2013, so I might bring it back.)

clasp126...@icebubble.org

unread,
Feb 15, 2022, 5:04:50 PMFeb 15
to inferno-os
So, I've made a bit more progress getting polymorphic code to both
compile AND run (yeay!). In the attached buttkicker.b, the first
invocation of kicker() works fine, but the compiler won't accept a
polymorphic ADT as an argument. (The error messages aren't much help,
either. The compiler could tell me that "peanuts are incompatible with
popcorn on line -3", and it would be just about as helpful.) I'm also
at a loss to figure out how to make the "ref" argmuents "self ref"
arguments. Whenever I try, the compiler starts to get cranky again. :(

A couple of times, while experimenting with the code, emu threw errors:
Broken: "sys: segmentation violation addr=0xbadc0bfe". Bad coffee?
That's got to be a joke. It looks like the error is generated in
Linux/os.c:74, static void trapmemref, and derives the address from:

include/pool.h: MAGIC_F = 0xbadc0c0a, /* Free block */

OK, so it's bad c0c0a, not c0ffe...

But I thought that the Dis VM made it impossible to access out-of-bounds
memory. How is this even possible? At the very least, it's clear that
there's something very wrong in the compiler. I get the vague, general
impression that the polymorphic support in Limbo isn't quite ready for
prime time yet. Unless code like this can be made to work (meaning both
compile AND run w/o throwing mysterious exceptions), I don't see how
polymorphism in Limbo could really be used put to serious use. In order
to be useful, in practice, it would at least have to have working
support for generic functions.

buttkicker.b
foobar.m
foobar.b
mkfile

clasp126...@icebubble.org

unread,
Feb 23, 2022, 2:25:51 PMFeb 23
to inferno-os
Charles Forsyth <charles...@gmail.com> writes:

> The discussion in another thread prompts me to say that if anyone has a
> list of errors or omissions in either the Dis document or the Limbo
> reference, I'd be happy to have them, even in unpolished note form (or
> marked up pages). I can see that some or all of later Dis changes to
> support added language features are missing.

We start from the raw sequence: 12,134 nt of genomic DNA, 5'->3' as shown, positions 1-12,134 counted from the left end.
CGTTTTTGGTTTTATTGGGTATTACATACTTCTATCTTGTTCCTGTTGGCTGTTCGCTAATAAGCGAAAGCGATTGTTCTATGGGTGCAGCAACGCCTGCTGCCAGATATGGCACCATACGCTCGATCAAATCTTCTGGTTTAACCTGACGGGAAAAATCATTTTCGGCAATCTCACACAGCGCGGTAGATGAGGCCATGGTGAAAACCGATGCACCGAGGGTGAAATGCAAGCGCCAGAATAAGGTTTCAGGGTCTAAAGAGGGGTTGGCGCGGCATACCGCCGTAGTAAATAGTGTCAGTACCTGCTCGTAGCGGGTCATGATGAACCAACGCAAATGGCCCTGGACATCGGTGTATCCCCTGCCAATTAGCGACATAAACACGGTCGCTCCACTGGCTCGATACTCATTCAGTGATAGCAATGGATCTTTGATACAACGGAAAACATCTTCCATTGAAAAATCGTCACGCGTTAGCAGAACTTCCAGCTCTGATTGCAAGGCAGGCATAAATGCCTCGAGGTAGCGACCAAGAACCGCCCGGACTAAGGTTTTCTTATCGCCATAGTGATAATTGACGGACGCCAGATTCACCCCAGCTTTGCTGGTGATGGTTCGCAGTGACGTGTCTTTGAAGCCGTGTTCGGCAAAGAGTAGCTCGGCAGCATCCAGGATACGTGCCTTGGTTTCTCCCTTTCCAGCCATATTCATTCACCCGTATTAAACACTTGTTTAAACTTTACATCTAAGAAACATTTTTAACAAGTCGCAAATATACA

Additionally:

(1) I think the description of the syntax for declaration of a
user-defined exception is missing a semicolon.

(2) The section on module declarations doesn't say that a module
declaration can contain an exception declaration.

(3) Evidently, you can't "import" from a data member of an ADT, even
if that ADT member is of the appropriate module type. (Why? Is
this documented anywhere?)

Charles Forsyth

unread,
Mar 5, 2022, 11:16:22 AMMar 5
to clasp126...@icebubble.org, inferno-os
 (3) Evidently, you can't "import" from a data member of an ADT, even
     if that ADT member is of the appropriate module type.  (Why?  Is
     this documented anywhere?)

It's determined by the syntax: identifier-list : import identifier ;

where only an identifier is allowed.

 (1) I think the description of the syntax for declaration of a
     user-defined exception is missing a semicolon.

 (2) The section on module declarations doesn't say that a module
     declaration can contain an exception declaration.

yes, you're right.

 

Charles Forsyth

unread,
Mar 5, 2022, 11:39:10 AMMar 5
to clasp126...@icebubble.org, inferno-os
The yacc grammar is superficially more permissive:   ids ':' Limport exp ';'
but anything more than a name (identifier) is rejected during semantic checks.
Allowing an arbitrary expression would need more work.
The imported identifiers are resolved using the current value of the module variable (allowing dynamically changing the module instance).